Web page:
The Washington PostDemocracy Dies in Darkness

Opinion The U.S. is on the verge of a major health-care achievement, and no one seems to have noticed

A Service Employees International Union truck advocates passage of Build Back Better legislation near the U.S. Capitol in Washington on Jan. 4. (Paul Morigi/Getty Images for Care Is Essential)

The United States is on the verge of a major achievement, one that almost no one seems to have noticed.

If — and right now this remains a big “if” — some version of President Biden’s Build Back Better plan gets back on track, we might finally join the ranks of every other rich nation on Earth and treat access to health care as a fundamental right.

All other developed economies already guarantee universal health coverage, at least to their own citizens. Wealthy, middle income, poor: Everyone is promised access to care, with each country using a slightly different regulatory, funding and delivery structure to meet that objective.

The United States, despite its exceptional wealth, has remained an outlier. It’s embarrassing.

The Affordable Care Act, passed in 2010, was supposed to bring us in line with our peers, by covering populations that had long gone without access to insurance. Its patchwork of policy changes expanded Medicaid; created subsidized individual-market insurance plans; guaranteed minimum essential health benefits; and banned discrimination against people with preexisting conditions, among other measures.

Was this all a bit kludgy? Sure. But the law did massively expand access to health care.

Jennifer Rubin: The great untold health-care success story

The number of non-elderly people without insurance declined from 48.2 million people in 2010 to 30 million in 2020. Ultimately — and infamously — the ACA still failed to achieve its goal of universal, affordable coverage. That’s due partly to design flaws, and partly to deliberate sabotage by Republican politicians.

The bill’s authors, for example, had not expected that states might choose not to expand Medicaid. But the Supreme Court ruled they could opt out, and a dozen red states continue to do so even today. That alone has left about 2.2 million poor Americans, a majority of them people of color, without access to subsidized coverage.

Follow Catherine Rampell's opinionsFollow

Enter the Build Back Better bill, which has the potential to finally complete the unfinished business of Obamacare.

Outside of health policy circles, most of the public discourse about this enormous piece of legislation has focused on higher-profile, and perhaps more controversial, components. Quite a bit has been written about its climate and clean energy measures, for example. And the expanded child tax credit, universal pre-K and child-care subsidies. And the jockeying over state and local tax deductions.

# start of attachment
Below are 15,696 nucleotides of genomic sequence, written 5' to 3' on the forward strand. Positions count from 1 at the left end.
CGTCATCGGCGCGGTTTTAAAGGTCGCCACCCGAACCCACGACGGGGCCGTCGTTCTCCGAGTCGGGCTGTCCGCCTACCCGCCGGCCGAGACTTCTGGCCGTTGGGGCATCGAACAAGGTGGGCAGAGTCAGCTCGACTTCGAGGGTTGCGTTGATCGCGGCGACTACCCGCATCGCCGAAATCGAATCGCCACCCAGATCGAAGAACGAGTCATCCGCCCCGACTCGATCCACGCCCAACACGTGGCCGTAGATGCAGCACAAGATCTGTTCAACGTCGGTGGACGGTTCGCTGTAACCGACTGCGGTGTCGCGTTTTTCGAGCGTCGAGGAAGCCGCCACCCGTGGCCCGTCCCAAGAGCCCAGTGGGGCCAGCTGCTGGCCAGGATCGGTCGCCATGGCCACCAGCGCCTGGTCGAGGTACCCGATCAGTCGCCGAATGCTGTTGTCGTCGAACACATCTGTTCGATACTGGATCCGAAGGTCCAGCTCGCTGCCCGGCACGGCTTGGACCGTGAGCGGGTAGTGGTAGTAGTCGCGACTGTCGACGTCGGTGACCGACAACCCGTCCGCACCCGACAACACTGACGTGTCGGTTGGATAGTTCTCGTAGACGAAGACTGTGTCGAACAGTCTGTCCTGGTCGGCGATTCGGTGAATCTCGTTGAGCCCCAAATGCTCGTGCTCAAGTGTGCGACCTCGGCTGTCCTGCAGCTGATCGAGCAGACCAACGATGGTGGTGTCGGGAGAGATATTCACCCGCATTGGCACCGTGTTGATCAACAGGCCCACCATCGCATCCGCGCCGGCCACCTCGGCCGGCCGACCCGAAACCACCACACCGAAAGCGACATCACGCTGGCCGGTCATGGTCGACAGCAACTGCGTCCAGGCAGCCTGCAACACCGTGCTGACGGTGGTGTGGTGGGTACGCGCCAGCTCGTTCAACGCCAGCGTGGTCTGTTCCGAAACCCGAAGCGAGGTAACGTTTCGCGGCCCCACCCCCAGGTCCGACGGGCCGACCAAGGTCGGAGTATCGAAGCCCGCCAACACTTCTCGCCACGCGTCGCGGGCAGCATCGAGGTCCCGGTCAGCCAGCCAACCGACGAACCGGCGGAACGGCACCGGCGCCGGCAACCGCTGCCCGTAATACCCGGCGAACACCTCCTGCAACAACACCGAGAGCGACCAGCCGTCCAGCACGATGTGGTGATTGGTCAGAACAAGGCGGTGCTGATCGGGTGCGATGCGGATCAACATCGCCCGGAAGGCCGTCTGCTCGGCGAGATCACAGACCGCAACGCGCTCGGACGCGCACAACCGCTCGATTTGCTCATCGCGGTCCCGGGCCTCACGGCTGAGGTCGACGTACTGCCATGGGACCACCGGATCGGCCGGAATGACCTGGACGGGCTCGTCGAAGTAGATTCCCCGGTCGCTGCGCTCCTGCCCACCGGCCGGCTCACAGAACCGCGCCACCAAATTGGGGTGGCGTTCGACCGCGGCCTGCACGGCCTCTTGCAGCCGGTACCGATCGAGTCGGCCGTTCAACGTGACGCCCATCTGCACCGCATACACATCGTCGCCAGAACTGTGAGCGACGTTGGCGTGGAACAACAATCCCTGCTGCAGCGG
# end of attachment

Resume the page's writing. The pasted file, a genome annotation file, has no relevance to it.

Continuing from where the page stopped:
Buried among all these other programs are major transformations to the health-care system. If Democrats hadn’t crammed Biden’s entire economic agenda into this one bill (primarily for byzantine procedural reasons), the health-care provisions would almost certainly be the star of months of news coverage — just as they were more than a decade ago, when health care constituted the entirety of the then-president’s centerpiece safety-net legislation.

Among the bill’s more important changes is one that would finally close the Medicaid coverage gap in those 12 non-expansion states. Low-income residents of these states would become newly eligible for individual marketplace plans with no premiums and minimal out-of-pocket costs.

The bill would expand individual marketplace subsidies, make more people eligible to receive them, and either reduce or eliminate premiums for huge swaths of the population. It would redefine what counts as an “affordable” health plan, for example, to set a lower limit on how much people are expected to pay for their coverage.

Guest Opinion: Hospitals are running low on yet another resource: Hope

To the extent that Americans have any clue that Build Back Better intersects with the health-care system, they’ve probably heard about the bill’s provisions to add Medicare hearing coverage, or to reduce certain prescription drug prices. These are, no doubt, significant policy changes. But they’re arguably less significant than finally getting us to virtually universal eligibility for subsidized health coverage.

I say “virtually” universal because, unfortunately, some people would remain uninsured.

Undocumented immigrants have been deliberately left out of coverage expansions, for example. Additionally, absent an enforceable individual mandate, some Americans will opt out of coverage they qualify for. That might be because they think they don’t need insurance, they don’t realize they’re eligible for subsidies, or they’ve decided that the federal government’s new definition of “affordable” still seems too expensive.

Because the U.S. health system remains a convoluted, glitchy patchwork of programs, people might roll off eligibility for one program without being automatically enrolled in new coverage, creating many opportunities for Americans to fall through the cracks. Perhaps worse, most of the big Build Back Better coverage patches I mention here are temporary.

So, this bill still wouldn’t represent the same permanent, moral commitment to health care as a human right that other countries have already delivered. But even if our achievement is temporary, it’s still worth highlighting and celebrating.

Assuming Democrats can get their act together and pass the darn bill, that is.